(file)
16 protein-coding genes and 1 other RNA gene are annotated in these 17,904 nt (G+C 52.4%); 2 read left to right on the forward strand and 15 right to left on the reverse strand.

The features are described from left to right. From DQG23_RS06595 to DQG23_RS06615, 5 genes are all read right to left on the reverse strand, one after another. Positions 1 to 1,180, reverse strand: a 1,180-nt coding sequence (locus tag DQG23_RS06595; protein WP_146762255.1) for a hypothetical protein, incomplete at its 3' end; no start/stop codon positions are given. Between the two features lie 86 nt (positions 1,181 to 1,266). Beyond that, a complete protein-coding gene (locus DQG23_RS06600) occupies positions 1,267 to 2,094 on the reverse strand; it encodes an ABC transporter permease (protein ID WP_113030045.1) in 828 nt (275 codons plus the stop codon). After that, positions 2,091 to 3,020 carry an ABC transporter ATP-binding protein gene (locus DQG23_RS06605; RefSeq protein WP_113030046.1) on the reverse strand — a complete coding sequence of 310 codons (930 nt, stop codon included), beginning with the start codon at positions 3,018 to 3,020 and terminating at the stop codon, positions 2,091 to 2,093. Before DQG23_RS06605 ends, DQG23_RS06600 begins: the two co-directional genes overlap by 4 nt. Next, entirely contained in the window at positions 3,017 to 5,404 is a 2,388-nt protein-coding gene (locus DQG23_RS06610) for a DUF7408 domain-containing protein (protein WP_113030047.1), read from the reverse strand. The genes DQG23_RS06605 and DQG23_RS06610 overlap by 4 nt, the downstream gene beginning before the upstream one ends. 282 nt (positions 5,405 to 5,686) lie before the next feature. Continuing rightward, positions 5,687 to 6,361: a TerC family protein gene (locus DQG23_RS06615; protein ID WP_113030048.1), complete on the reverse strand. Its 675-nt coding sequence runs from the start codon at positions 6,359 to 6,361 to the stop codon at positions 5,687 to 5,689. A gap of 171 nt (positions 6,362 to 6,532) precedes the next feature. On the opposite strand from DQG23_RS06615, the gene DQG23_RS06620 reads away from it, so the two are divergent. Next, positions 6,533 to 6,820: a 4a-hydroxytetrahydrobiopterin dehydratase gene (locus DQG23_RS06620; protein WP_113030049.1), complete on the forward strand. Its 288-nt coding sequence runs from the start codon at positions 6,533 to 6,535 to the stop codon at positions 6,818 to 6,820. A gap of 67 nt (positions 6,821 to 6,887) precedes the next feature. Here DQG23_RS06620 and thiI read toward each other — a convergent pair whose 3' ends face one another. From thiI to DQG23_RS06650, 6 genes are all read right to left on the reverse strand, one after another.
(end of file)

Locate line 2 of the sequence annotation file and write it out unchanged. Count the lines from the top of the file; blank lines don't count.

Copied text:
The features are described from left to right. From DQG23_RS06595 to DQG23_RS06615, 5 genes are all read right to left on the reverse strand, one after another. Positions 1 to 1,180, reverse strand: a 1,180-nt coding sequence (locus tag DQG23_RS06595; protein WP_146762255.1) for a hypothetical protein, incomplete at its 3' end; no start/stop codon positions are given. Between the two features lie 86 nt (positions 1,181 to 1,266). Beyond that, a complete protein-coding gene (locus DQG23_RS06600) occupies positions 1,267 to 2,094 on the reverse strand; it encodes an ABC transporter permease (protein ID WP_113030045.1) in 828 nt (275 codons plus the stop codon). After that, positions 2,091 to 3,020 carry an ABC transporter ATP-binding protein gene (locus DQG23_RS06605; RefSeq protein WP_113030046.1) on the reverse strand — a complete coding sequence of 310 codons (930 nt, stop codon included), beginning with the start codon at positions 3,018 to 3,020 and terminating at the stop codon, positions 2,091 to 2,093. Before DQG23_RS06605 ends, DQG23_RS06600 begins: the two co-directional genes overlap by 4 nt. Next, entirely contained in the window at positions 3,017 to 5,404 is a 2,388-nt protein-coding gene (locus DQG23_RS06610) for a DUF7408 domain-containing protein (protein WP_113030047.1), read from the reverse strand. The genes DQG23_RS06605 and DQG23_RS06610 overlap by 4 nt, the downstream gene beginning before the upstream one ends. 282 nt (positions 5,405 to 5,686) lie before the next feature. Continuing rightward, positions 5,687 to 6,361: a TerC family protein gene (locus DQG23_RS06615; protein ID WP_113030048.1), complete on the reverse strand. Its 675-nt coding sequence runs from the start codon at positions 6,359 to 6,361 to the stop codon at positions 5,687 to 5,689. A gap of 171 nt (positions 6,362 to 6,532) precedes the next feature. On the opposite strand from DQG23_RS06615, the gene DQG23_RS06620 reads away from it, so the two are divergent. Next, positions 6,533 to 6,820: a 4a-hydroxytetrahydrobiopterin dehydratase gene (locus DQG23_RS06620; protein WP_113030049.1), complete on the forward strand. Its 288-nt coding sequence runs from the start codon at positions 6,533 to 6,535 to the stop codon at positions 6,818 to 6,820. A gap of 67 nt (positions 6,821 to 6,887) precedes the next feature. Here DQG23_RS06620 and thiI read toward each other — a convergent pair whose 3' ends face one another. From thiI to DQG23_RS06650, 6 genes are all read right to left on the reverse strand, one after another.